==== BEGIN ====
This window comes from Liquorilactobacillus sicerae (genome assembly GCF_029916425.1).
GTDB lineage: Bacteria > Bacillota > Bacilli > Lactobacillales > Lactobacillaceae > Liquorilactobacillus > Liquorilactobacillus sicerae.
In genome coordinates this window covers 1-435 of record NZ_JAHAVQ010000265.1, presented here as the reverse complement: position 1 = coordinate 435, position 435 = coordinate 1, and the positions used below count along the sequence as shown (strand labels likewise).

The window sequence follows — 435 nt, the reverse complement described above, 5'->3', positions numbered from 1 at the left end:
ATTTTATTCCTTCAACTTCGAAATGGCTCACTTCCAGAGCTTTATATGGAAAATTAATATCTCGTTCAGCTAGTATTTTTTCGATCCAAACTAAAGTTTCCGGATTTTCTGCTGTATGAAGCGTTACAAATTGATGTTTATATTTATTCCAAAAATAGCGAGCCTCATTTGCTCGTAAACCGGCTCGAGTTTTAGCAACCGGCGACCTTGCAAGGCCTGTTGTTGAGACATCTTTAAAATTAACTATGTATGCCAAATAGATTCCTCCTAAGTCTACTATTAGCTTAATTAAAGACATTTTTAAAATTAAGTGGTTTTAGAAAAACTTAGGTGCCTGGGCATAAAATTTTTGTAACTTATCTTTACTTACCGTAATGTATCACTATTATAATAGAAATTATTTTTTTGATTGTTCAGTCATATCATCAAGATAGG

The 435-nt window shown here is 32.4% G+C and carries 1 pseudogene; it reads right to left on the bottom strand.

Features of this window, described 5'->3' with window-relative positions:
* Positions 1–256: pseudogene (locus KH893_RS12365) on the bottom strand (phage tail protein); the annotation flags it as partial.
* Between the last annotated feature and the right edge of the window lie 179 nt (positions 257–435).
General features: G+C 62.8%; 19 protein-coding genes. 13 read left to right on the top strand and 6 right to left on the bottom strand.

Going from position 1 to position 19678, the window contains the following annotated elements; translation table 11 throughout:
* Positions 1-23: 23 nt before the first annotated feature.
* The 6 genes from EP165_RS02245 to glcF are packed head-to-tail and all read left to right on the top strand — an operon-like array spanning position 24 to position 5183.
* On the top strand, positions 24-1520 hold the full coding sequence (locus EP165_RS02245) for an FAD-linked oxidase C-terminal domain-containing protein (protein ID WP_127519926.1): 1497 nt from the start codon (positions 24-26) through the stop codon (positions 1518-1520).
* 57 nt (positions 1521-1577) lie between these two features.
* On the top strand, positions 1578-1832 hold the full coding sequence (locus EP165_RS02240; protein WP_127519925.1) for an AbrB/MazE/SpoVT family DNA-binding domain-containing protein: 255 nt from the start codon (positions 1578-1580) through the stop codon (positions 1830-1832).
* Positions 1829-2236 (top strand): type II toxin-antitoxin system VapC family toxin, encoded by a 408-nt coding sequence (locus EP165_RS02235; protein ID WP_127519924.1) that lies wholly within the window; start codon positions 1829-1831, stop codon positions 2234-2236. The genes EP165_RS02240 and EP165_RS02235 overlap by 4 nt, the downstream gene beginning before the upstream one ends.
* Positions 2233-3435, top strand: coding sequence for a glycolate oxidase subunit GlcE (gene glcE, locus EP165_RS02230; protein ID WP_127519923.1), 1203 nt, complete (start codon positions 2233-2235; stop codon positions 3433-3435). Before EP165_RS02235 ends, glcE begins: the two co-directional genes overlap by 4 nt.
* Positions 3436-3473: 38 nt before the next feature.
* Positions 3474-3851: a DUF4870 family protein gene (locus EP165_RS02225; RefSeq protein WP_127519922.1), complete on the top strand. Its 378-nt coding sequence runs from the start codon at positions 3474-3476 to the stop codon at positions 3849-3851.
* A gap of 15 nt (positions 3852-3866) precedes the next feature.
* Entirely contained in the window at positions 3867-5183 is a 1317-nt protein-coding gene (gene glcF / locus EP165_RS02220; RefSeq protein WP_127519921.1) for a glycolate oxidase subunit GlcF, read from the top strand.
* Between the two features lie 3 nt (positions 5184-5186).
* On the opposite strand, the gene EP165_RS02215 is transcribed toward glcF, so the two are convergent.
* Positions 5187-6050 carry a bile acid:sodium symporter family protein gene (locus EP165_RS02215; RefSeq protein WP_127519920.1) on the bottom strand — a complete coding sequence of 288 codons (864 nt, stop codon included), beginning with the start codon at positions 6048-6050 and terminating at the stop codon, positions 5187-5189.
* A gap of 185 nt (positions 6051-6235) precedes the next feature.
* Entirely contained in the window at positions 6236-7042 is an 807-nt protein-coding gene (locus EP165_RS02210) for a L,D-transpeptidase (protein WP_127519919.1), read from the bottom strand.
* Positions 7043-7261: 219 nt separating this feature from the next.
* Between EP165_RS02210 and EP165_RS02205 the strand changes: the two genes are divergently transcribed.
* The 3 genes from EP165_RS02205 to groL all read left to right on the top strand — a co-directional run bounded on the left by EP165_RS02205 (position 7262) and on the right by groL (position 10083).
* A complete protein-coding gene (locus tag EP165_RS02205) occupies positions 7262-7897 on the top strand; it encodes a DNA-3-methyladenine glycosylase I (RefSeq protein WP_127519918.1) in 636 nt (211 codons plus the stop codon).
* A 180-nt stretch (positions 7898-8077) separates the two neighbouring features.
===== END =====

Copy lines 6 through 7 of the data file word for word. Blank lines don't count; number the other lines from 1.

The 435-nt window shown here is 32.4% G+C and carries 1 pseudogene; it reads right to left on the bottom strand.

Features of this window, described 5'->3' with window-relative positions: